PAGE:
Soft Magnetic Nanocomposite for High-Temperature Applications

materials and coatings
Soft Magnetic Nanocomposite for High-Temperature Applications (LEW-TOPS-150)
New material operates at up to 400°C with low losses
Innovators at NASA's Glenn Research Center developed a novel nanocomposite soft magnetic material for use in power electronics. The material maintains near room-temperature attributes of available soft magnetics, such as Hitachi Metals' FINEMET®, while surpassing these materials in temperature capability. In the present state-of-the-art, soft magnetic nanocomposites have an upper temperature limit rating of 150°C before core loss occurs. By adjusting the composition and fabrication, innovators at Glenn increased the operating temperature range to 400°C with minimal increase in core loss. While operating at high temperatures, the material exhibits high permeability and saturation flux density desirable in soft magnetics. Test cores of the novel material show improved temperature performance compared to available materials. NASA's development expands the application of soft magnetic material, enabling efficient power electronics that are smaller and lighter due to the reduced need for cooling.

The Technology
Commercial soft magnetic cores used in power electronics are limited by core loss and decreased ferromagnetism at high temperatures. Extending functional performance to high temperatures allows for increased power density in electric systems with fixed power output and elevated operating temperature. The innovators at Glenn developed a unique composition and process to improve the temperature capability of the material. Nanocomposite soft magnetic materials are typically comprised of a combination of raw materials including iron, silicon, niobium, boron, and copper. Instead of niobium, NASA's material utilizes small cobalt and tantalum additions. The raw materials are combined to form an amorphous precursor through melt spinning. NASA&#39s innovation with the fabrication lies in the thermal annealing step, which nucleates and crystallizes the precursor to form the composite structure of the material. By adjusting the temperature and magnetic field of the thermal annealing step, Glenn's process results in good coupling between the crystalline and amorphous matrix phases. Innovators at Glenn demonstrated the temperature robustness using small test cores of their material and are investigating additional quality attributes compared to other well-known soft magnetic materials (see two Figures below).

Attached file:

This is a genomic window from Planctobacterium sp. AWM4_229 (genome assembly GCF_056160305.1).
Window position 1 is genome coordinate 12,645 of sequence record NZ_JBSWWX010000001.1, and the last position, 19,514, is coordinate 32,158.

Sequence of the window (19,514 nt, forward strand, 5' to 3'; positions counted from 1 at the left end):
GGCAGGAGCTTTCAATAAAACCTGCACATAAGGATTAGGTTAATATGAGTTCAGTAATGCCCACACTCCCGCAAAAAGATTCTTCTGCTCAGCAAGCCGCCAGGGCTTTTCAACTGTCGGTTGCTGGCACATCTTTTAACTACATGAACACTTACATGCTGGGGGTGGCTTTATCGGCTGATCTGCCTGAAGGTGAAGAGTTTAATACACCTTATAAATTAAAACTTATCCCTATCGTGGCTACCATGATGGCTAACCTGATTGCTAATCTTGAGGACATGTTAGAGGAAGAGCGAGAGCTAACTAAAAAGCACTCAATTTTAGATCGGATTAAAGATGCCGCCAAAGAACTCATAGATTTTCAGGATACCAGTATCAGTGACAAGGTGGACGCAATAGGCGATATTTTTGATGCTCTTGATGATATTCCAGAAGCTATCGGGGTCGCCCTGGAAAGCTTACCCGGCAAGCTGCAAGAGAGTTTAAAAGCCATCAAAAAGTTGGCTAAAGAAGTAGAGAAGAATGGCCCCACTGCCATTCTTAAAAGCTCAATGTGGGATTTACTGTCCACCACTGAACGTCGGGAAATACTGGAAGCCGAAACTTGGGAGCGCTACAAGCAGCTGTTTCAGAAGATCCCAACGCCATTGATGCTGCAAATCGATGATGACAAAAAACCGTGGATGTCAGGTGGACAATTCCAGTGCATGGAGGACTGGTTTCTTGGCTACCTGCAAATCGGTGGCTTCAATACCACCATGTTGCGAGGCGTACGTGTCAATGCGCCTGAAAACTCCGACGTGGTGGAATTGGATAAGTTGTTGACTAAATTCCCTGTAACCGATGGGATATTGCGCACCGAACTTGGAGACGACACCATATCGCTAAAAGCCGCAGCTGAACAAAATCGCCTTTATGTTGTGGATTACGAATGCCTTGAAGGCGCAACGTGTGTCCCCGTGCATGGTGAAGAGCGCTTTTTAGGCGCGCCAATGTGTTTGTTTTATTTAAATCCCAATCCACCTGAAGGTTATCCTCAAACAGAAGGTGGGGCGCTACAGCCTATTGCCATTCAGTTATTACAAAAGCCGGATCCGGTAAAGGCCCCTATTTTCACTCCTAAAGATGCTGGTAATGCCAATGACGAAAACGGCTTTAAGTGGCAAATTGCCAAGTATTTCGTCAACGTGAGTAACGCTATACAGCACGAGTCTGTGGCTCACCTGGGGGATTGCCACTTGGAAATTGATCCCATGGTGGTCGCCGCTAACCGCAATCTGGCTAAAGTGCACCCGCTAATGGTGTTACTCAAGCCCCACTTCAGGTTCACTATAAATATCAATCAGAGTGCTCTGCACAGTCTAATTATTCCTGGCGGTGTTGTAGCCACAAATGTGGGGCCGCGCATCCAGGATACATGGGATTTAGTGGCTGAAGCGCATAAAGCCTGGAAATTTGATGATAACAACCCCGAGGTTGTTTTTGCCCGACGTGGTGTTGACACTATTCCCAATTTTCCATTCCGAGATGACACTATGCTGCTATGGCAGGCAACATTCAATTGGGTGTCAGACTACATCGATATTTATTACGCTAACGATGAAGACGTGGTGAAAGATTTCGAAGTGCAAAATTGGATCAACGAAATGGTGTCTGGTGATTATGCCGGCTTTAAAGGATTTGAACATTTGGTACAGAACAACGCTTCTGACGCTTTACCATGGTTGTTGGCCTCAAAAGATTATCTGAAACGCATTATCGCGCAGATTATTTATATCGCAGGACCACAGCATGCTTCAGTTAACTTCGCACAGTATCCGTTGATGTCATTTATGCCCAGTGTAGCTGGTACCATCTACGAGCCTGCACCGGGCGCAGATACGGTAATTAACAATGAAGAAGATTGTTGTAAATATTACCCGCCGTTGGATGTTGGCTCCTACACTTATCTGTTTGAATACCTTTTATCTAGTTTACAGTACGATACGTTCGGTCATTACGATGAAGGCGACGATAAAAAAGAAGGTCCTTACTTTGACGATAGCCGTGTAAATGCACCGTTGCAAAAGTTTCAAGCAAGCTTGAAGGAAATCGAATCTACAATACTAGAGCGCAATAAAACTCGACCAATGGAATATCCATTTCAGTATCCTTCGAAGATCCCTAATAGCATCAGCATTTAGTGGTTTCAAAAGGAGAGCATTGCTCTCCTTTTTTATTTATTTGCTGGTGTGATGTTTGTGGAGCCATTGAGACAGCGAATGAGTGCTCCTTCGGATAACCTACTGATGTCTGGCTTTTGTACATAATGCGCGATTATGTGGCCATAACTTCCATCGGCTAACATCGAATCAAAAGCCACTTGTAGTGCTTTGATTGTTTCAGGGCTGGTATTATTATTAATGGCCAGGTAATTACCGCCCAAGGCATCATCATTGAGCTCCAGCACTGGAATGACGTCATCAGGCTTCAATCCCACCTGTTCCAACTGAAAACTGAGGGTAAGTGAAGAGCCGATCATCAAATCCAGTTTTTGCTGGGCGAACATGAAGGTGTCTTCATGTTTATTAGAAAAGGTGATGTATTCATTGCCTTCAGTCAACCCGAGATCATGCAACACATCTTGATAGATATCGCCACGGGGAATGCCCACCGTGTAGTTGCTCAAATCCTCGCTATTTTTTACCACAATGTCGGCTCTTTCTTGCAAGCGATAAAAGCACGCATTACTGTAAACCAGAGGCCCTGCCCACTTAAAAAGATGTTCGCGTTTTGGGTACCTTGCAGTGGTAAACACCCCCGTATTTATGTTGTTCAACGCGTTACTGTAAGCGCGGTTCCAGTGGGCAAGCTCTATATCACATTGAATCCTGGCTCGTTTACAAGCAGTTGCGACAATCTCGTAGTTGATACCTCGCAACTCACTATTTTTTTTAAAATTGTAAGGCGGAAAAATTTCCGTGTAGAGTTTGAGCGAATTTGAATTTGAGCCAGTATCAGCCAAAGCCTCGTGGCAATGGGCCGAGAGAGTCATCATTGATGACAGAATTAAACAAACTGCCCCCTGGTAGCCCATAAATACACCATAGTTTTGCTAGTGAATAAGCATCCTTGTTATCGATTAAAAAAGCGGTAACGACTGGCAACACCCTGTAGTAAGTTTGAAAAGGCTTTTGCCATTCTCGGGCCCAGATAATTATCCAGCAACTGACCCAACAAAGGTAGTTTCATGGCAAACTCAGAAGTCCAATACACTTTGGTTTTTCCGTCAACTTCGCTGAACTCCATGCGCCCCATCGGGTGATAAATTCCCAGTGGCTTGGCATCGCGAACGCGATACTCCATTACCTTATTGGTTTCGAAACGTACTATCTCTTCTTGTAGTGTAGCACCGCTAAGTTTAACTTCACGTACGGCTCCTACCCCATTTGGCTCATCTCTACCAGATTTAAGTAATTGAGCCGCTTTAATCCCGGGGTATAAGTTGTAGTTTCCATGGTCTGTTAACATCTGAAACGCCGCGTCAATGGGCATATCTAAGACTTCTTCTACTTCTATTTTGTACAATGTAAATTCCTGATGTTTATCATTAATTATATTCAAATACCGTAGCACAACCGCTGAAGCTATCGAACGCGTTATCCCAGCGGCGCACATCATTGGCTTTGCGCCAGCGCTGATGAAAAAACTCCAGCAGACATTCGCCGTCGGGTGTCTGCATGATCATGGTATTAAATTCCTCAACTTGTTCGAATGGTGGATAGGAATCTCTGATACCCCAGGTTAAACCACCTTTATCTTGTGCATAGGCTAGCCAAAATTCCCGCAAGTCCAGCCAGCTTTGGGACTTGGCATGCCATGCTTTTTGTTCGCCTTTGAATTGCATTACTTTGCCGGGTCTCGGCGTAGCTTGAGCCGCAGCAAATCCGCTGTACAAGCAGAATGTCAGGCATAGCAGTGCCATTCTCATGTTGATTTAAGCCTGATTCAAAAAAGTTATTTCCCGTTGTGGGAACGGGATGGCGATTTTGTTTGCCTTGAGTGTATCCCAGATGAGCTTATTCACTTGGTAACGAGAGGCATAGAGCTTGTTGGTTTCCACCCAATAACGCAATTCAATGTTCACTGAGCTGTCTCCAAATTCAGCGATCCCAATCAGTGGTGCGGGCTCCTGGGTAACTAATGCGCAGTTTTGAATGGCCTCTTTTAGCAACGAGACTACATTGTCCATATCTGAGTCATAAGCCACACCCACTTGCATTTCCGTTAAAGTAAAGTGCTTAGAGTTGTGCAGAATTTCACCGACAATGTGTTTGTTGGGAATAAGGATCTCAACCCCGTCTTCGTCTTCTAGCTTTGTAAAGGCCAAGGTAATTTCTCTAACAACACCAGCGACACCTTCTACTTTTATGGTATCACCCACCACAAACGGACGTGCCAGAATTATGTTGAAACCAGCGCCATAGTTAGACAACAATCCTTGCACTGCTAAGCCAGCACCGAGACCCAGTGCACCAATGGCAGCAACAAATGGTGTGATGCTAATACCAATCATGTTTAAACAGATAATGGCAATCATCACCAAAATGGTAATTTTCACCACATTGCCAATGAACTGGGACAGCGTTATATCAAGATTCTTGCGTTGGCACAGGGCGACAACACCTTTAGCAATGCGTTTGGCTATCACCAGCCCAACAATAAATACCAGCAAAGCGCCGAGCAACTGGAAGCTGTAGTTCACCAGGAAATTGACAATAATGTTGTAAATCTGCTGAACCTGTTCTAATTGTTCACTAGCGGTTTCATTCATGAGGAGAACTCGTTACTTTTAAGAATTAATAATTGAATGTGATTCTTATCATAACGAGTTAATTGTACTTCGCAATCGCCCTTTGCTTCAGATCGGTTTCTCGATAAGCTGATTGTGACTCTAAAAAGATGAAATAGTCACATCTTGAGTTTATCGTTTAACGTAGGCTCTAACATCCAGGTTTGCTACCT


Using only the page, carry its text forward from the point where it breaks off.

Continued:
front from NETL Hysteresis loops comparing the magnetic flux density of state-of-the-art materials (Fe-Si-Nb-B-Cu; Si-steel; Supermalloy) and NASA's novel material (Fe-Co-Si-Ta-B-Cu).
  • Robust: capable of operating at temperatures up to 400° C, which is over 200°C higher than the maximum operating temperature of current materials
  • Stable: exhibits minimal core loss in comparison to state-of-the-art materials when operating at high temperatures (150°C and greater)
  • Inductive: maintains the high permeability required for optimal use of soft magnetic cores in high frequency applications
  • Efficient: enables the development of lighter and smaller power electronics through the improved temperature capability
  • Simple: reduces the need of implementing cooling capabilities in the design of power electronics

  • Aerospace: power electronics for electrified aircraft systems
  • Energy: power converters for solar energy power systems
  • Power electronics: medium frequency (1-1000kHz) energy conversion devices, such as inductors, transformers, and chokes
Technology Details

materials and coatings
Stay up to date, follow NASA's Technology Transfer Program on:
facebook twitter linkedin youtube
Facebook Logo Twitter Logo Linkedin Logo Youtube Logo